It’s tougher, I would argue, for those trying to make a career as a journalist in the U.S. than it has been in Canada. Why, you ask? Well, newspapers, for one thing, rely heavily on ads from the real estate sector and from financial institutions. Compared to the U.S. over the last five years, Canada’s housing market and banks have done much better than American’s housing market and banks. Canada had no real estate bubble which burst and Canada, along among G7 countries, never had to bail out its country’s banks by taking an equity/ownership position in those banks. Which means firms in those sectors in Canada kept buying advertising in newspapers in Canada while their U.S. cousins cut ad budgets and, in doing so, helped kill newspapers there. Still, this exchange of e-mails, on a listserv for investigative reporters, is a bit sad for those in my biz:
From: Margot Williams
Sent: Thursday, January 03, 2013 1:24 PM
Subject: Re: job opportunity
We have some superb investigative researchers with CAR [computer-assisted reporting – Akin] skills here in [Washington] DC and many of them are now freelancing after being bought out/laid off.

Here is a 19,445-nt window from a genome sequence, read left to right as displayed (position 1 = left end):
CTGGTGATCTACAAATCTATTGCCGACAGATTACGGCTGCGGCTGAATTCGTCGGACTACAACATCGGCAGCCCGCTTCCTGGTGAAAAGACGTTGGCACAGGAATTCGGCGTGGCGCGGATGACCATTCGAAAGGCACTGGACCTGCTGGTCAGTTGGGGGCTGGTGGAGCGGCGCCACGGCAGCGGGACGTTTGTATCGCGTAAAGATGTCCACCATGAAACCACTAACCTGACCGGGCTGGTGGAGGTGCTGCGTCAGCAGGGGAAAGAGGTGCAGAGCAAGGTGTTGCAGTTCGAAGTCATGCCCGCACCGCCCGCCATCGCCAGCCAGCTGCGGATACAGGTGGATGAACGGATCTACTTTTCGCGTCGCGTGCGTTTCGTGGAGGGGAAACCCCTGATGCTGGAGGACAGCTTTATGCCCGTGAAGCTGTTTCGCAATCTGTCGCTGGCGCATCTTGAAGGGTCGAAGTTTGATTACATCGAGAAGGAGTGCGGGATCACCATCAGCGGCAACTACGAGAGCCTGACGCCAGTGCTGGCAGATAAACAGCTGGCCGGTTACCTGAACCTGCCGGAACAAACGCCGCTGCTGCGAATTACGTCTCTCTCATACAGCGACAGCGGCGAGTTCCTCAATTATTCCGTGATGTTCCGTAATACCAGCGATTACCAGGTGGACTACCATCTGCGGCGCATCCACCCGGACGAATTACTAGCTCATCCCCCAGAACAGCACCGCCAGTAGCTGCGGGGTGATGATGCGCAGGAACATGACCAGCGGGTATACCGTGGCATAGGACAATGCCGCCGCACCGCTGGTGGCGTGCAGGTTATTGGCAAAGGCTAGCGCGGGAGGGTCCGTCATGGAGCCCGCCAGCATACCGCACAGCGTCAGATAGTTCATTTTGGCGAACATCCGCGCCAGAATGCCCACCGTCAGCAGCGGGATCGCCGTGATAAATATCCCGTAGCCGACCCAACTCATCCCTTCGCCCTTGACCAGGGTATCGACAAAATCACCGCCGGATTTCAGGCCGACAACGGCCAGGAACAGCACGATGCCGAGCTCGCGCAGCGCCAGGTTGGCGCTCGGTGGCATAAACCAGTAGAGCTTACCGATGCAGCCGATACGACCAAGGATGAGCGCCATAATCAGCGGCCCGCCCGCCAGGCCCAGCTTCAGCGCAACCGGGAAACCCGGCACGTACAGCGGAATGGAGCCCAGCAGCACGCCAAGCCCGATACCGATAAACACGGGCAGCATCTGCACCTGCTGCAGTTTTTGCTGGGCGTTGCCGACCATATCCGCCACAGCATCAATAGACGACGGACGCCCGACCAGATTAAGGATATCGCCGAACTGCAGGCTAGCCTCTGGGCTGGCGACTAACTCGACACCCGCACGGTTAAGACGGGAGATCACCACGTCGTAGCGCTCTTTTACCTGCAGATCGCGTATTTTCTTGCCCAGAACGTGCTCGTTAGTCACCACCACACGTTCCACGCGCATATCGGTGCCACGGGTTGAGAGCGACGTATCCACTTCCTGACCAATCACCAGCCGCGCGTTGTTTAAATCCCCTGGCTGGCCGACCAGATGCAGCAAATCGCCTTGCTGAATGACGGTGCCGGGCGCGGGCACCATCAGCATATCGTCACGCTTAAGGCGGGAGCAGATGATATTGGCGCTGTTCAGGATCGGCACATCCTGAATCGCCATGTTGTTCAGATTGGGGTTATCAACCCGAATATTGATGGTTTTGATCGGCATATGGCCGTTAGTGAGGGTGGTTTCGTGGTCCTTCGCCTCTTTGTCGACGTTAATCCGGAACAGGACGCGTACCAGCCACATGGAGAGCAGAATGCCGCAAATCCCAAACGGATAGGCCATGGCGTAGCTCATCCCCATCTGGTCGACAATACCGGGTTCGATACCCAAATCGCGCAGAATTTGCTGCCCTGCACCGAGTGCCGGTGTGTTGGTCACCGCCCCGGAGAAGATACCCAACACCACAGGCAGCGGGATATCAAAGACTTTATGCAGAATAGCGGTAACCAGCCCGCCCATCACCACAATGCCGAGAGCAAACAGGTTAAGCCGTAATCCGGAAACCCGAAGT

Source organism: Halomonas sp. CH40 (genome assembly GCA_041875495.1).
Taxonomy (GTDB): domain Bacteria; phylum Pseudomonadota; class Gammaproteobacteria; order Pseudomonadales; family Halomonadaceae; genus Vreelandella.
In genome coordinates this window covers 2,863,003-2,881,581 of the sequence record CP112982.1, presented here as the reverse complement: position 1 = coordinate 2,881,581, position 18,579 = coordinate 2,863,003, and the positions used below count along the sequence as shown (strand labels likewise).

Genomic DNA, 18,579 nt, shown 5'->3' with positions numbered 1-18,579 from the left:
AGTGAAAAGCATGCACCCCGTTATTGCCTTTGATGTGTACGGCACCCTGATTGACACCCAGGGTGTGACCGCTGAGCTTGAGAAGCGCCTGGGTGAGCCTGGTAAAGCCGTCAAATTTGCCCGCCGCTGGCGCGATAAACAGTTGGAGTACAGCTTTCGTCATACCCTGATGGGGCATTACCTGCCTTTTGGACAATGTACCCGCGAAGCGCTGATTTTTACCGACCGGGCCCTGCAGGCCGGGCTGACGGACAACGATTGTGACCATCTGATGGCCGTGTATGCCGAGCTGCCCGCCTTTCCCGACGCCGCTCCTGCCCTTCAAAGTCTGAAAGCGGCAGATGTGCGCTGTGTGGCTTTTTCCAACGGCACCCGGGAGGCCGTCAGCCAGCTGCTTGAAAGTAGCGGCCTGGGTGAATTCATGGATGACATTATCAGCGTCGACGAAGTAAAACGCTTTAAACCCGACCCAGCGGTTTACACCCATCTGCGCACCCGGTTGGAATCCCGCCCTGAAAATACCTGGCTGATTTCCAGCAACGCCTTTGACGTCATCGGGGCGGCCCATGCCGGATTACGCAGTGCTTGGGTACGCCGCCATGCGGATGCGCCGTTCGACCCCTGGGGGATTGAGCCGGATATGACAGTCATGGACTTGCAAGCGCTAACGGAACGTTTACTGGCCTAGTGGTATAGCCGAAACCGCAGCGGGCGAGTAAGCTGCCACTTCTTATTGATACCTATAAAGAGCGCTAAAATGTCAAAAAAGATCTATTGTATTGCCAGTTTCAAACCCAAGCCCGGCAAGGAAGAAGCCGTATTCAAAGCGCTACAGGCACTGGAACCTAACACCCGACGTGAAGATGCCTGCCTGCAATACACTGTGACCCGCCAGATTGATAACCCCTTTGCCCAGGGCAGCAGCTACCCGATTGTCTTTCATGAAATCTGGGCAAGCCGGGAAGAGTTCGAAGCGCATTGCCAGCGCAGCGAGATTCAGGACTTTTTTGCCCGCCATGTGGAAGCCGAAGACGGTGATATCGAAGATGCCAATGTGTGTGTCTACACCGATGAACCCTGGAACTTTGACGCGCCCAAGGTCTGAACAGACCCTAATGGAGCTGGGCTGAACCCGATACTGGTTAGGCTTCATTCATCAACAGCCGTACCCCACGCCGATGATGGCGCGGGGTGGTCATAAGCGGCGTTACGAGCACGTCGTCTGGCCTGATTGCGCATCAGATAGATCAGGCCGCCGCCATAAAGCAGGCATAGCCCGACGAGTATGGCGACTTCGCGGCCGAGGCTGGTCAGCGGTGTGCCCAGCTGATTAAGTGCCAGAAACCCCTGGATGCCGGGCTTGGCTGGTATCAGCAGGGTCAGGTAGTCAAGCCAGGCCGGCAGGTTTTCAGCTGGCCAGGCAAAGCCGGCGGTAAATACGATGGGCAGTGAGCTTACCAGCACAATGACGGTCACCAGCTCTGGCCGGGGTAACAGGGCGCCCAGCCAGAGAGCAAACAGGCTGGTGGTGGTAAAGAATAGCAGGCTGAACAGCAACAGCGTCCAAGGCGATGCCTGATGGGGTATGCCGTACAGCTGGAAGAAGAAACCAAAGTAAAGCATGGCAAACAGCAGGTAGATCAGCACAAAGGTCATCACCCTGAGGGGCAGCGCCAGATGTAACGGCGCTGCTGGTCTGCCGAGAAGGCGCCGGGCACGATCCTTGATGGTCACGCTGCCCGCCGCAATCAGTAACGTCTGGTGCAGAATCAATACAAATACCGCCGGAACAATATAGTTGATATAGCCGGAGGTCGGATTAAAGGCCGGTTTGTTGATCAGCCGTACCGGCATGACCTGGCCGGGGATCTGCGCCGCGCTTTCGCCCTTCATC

Here are rates for dog walking in DC.
$18/ walk for a single dog
$20/ walk for two dogs
Our standard visit is 30-minutes (usually means a 20-25 minute walk).
Prices are constant regardless of time of day or day of week. Initial in-person consultations are free. We do not offer discounts for shorter visits, but do pro-rate longer visits (such as 45 minutes).
On Thu, Jan 3, 2013 at 12:19 PM, Brooke Williams wrote:
> Hello everyone,
> I’m sending out this great opportunity for a part-time gig on behalf
> of my colleague….
> Research assistant wanted for Washington investigative news project.
> DC resident preferred but not essential. Basic CAR skills needed. Pay
> is $15 per hour, with cap of 200 hours. Send inquiries to
> Brooke Williams | Investigative Reporter Fellow | Harvard University
> Edmond J. Safra Center for Ethics
> (202) 615-3551 | @reporterbrooke